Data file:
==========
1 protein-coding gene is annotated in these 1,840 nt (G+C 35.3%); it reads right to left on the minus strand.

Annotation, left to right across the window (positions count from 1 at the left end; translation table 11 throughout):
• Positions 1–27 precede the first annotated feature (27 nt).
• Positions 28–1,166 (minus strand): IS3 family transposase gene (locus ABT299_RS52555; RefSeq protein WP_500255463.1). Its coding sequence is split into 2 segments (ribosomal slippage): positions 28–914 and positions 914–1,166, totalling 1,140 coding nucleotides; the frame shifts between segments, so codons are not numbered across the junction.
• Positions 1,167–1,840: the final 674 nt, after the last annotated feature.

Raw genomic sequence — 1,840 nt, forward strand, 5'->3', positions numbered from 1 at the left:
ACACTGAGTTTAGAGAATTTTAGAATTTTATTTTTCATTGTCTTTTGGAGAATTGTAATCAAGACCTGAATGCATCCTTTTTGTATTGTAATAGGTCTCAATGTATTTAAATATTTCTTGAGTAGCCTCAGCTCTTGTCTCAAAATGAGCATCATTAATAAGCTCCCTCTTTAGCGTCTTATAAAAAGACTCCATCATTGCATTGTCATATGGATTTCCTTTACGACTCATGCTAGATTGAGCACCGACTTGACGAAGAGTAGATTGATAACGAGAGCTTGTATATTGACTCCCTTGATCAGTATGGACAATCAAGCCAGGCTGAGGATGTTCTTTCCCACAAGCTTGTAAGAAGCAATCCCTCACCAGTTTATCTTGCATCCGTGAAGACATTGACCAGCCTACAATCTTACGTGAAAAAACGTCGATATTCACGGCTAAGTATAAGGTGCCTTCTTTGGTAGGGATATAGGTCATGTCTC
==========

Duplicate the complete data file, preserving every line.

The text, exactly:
1 protein-coding gene is annotated in these 1,840 nt (G+C 35.3%); it reads right to left on the minus strand.

Annotation, left to right across the window (positions count from 1 at the left end; translation table 11 throughout):
• Positions 1–27 precede the first annotated feature (27 nt).
• Positions 28–1,166 (minus strand): IS3 family transposase gene (locus ABT299_RS52555; RefSeq protein WP_500255463.1). Its coding sequence is split into 2 segments (ribosomal slippage): positions 28–914 and positions 914–1,166, totalling 1,140 coding nucleotides; the frame shifts between segments, so codons are not numbered across the junction.
• Positions 1,167–1,840: the final 674 nt, after the last annotated feature.

Raw genomic sequence — 1,840 nt, forward strand, 5'->3', positions numbered from 1 at the left:
ACACTGAGTTTAGAGAATTTTAGAATTTTATTTTTCATTGTCTTTTGGAGAATTGTAATCAAGACCTGAATGCATCCTTTTTGTATTGTAATAGGTCTCAATGTATTTAAATATTTCTTGAGTAGCCTCAGCTCTTGTCTCAAAATGAGCATCATTAATAAGCTCCCTCTTTAGCGTCTTATAAAAAGACTCCATCATTGCATTGTCATATGGATTTCCTTTACGACTCATGCTAGATTGAGCACCGACTTGACGAAGAGTAGATTGATAACGAGAGCTTGTATATTGACTCCCTTGATCAGTATGGACAATCAAGCCAGGCTGAGGATGTTCTTTCCCACAAGCTTGTAAGAAGCAATCCCTCACCAGTTTATCTTGCATCCGTGAAGACATTGACCAGCCTACAATCTTACGTGAAAAAACGTCGATATTCACGGCTAAGTATAAGGTGCCTTCTTTGGTAGGGATATAGGTCATGTCTC